Winds of Change
Positive Developments Across the Middle East

18 February 2005

Political Status and Security Outlook For Key Middle Eastern States

___ TOTotalitarian
2 Iran
3 Iraq
4 Israel
5 Kuwait
6 Lebanon
7 Libya
8 Pakistan
9 Palestinian Authority
10 Saudi Arabia
11 Syria

Winds of Change in the Middle EastSince 11th September 2001, many have predicted that the foreign policy decisions of the United States of America and its allies would lead to chaos and a worsening security outlook for the Middle East. However, the outlook in the Middle East has improved markedly in the past three and a half years. Most countries in the Middle East are becoming more liberal at the same time as they clamp down on terrorist activities.

The political transformation of a region, especially one as complex as the Middle East, takes time. However, at this early stage a definite positive trend is emerging. This positive trend takes a number of forms.

Democratisation In Afghanistan, Iraq and the Palestinian Authority, democratic elections have taken place for the first time. It has been said that democracies don't go to war with democracies. Rather than attacking their neighbours, repressing their citizens or sheltering terrorists, it seems more probable that the political class in each of these countries will be busy competing for ways to improve the physical and economic security of their people.

PacifismMany Middle Eastern states have recently improved their foreign policies, taking steps to improve the security of their global neighbours. In some cases, this has involved a definite change in the government's foreign policy (Libya, Iraq, Pakistan) while transnational terrorist movements have found it harder to operate in many states (such as Pakistan, Afghanistan, Iraq, Saudi Arabia, the Palestinian Territories).

Improved SecurityAs a consequence of the more friendly foreign policy of the new Palestinian and Iraq regimes, neighbouring states (Israel, Kuwait, Saudi Arabia) are enjoying marked improvements in their respective security outlooks. This trend should gather momentum as the sources of tension unravel.

Barriers to reformThe two most important barriers to these reforms are Syria and Iran, which are unwilling to undergo really significant internal reforms and have actively sponsored terrorist groups in Afghanistan, Iraq, Lebanon and the Palestinian Territories. While the Iranian and Syrian people were able to watch Iraqi election advertisements on satellite television, their governments took increasing measures to shore up their respective apparatus of repression and take more belligerant stances towards their neighbours and the international community. Iran even has a nuclear programme that is almost certainly aimed at the production of nuclear weapons.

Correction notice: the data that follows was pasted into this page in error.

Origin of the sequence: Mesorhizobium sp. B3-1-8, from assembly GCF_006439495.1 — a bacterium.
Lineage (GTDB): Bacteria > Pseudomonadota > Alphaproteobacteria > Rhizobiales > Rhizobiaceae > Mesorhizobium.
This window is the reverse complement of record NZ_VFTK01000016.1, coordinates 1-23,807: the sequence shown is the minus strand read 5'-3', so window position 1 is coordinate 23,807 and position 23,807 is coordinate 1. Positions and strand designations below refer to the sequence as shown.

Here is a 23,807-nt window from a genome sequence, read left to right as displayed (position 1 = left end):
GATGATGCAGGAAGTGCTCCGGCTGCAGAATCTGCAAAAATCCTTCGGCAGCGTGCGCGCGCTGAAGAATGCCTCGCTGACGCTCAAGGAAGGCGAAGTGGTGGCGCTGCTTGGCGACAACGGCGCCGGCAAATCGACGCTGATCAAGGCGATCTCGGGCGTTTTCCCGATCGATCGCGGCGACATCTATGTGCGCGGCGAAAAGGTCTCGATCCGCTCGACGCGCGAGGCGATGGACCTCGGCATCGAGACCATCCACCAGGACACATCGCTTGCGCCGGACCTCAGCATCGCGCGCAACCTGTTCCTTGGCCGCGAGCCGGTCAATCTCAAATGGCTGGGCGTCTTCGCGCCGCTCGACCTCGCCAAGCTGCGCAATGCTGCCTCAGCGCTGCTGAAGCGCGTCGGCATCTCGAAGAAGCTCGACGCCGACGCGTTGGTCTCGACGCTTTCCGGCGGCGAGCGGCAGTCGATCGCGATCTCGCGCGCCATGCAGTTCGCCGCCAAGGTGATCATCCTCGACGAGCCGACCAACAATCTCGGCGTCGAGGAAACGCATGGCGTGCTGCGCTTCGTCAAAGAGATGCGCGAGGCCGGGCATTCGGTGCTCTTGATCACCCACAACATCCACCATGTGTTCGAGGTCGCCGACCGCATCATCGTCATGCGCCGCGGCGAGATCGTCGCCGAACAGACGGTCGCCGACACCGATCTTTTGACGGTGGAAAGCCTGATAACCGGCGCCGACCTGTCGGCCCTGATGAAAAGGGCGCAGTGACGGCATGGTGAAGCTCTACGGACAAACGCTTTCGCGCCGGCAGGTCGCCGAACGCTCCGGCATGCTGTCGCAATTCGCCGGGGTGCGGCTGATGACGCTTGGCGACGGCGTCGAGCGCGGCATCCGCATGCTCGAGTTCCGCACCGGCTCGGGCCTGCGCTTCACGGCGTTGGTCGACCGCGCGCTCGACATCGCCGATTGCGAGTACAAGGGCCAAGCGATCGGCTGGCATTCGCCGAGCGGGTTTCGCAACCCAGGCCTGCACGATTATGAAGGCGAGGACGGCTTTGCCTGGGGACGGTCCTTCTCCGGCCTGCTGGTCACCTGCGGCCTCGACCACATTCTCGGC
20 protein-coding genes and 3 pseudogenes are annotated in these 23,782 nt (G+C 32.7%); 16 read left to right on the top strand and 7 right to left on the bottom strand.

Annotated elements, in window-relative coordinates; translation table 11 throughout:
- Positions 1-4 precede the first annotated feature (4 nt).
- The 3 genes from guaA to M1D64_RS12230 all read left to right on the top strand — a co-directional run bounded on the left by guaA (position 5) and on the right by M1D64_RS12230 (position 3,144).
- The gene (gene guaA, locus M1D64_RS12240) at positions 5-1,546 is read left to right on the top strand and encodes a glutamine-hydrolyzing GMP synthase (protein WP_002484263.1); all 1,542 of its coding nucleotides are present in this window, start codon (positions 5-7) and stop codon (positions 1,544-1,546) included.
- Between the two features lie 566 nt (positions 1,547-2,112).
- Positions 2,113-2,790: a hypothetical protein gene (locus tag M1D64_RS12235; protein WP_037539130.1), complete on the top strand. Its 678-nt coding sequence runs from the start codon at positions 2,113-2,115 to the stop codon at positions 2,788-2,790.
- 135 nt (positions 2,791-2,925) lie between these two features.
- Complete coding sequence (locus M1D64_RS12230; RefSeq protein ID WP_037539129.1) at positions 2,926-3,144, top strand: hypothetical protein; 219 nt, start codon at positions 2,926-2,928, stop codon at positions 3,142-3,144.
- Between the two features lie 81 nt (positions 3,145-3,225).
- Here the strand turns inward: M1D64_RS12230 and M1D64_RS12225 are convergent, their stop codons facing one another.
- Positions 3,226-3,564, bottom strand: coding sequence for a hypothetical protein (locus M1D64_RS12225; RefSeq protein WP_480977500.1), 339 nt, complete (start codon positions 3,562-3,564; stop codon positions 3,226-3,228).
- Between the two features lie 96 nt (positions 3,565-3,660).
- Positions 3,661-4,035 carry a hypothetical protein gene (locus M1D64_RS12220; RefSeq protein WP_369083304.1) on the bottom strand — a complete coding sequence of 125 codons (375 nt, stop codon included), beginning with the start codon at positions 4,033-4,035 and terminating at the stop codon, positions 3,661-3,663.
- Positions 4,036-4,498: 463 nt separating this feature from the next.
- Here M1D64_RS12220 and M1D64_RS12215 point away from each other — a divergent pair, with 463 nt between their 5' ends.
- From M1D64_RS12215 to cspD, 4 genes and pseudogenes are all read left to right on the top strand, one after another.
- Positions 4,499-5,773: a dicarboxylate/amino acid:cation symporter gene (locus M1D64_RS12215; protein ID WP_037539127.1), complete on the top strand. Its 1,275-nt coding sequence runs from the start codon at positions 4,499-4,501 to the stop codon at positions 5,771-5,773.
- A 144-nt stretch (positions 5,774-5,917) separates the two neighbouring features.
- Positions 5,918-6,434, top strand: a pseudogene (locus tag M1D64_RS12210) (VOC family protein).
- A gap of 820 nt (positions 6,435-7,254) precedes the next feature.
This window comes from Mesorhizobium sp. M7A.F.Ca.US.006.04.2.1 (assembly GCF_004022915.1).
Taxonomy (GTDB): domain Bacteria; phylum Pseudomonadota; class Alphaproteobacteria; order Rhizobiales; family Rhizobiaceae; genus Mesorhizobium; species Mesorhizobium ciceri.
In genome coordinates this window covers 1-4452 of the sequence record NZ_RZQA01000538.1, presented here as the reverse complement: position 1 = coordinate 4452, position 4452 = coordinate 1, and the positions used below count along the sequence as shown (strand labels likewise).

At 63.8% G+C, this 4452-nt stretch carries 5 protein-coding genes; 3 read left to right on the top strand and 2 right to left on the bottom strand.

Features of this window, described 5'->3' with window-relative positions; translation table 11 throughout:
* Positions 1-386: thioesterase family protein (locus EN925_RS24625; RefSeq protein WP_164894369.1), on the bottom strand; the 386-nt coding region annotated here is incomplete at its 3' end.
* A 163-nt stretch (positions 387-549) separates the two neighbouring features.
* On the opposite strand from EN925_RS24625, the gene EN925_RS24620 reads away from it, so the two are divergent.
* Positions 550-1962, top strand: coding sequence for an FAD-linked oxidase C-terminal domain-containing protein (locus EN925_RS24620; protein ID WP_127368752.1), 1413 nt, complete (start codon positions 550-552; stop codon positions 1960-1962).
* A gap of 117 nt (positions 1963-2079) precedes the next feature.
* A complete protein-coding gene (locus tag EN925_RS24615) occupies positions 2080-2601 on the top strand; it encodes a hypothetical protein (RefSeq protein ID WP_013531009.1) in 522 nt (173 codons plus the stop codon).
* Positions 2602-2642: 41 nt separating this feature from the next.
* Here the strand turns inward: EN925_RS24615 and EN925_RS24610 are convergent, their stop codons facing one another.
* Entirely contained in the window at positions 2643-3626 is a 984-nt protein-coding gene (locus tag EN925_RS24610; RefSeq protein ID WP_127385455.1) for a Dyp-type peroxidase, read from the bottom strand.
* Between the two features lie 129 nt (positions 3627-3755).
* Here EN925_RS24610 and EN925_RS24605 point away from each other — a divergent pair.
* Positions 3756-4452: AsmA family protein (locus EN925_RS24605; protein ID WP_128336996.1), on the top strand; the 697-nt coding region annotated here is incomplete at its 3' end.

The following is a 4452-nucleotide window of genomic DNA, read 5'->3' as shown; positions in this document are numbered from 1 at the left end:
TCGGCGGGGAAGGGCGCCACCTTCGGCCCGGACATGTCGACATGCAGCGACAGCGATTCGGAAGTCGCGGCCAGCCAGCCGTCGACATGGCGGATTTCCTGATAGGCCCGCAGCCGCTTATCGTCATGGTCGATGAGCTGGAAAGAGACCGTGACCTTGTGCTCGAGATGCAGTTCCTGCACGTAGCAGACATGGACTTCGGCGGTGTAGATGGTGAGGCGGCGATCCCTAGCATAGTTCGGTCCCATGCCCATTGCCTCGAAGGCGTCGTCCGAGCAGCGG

While the situation with both Iran and Syria is a cause for concern, it is to be expected. Both countries have a history of sponsorship of regional and global terrorism and hostility to the West. The current situation has therefore declined from a base that was already very low. American and her allies, however, have substantially improved their manoeuvrability in the region, and can bring diplomatic and military force to bear if necessary. That these totalitarian regimes feel threatened by the march of reform and democracy in the region is not a bad thing.

The road ahead in the Middle East is, as always, fraught with difficulty. However, now more than ever, the barriers to reform are coming down and there is real cause for hope. A brief summary of developments in eleven key Middle Eastern states follows.

1. AfghanistanNascent Democracy
Afghanistan is recovering from over two decades of turmoil that included communist and Taliban repression and brutal civil war.
Late 2001: An American-led international coalition toppled the Taliban and attacked al-Qaeda, destroying much infrastructure and killing or scattering many of its core personnel.

Afghanistan's first ever democratic elections were held on 9th October 2004.

2. IranTotalitarian Islamic Radical Theocracy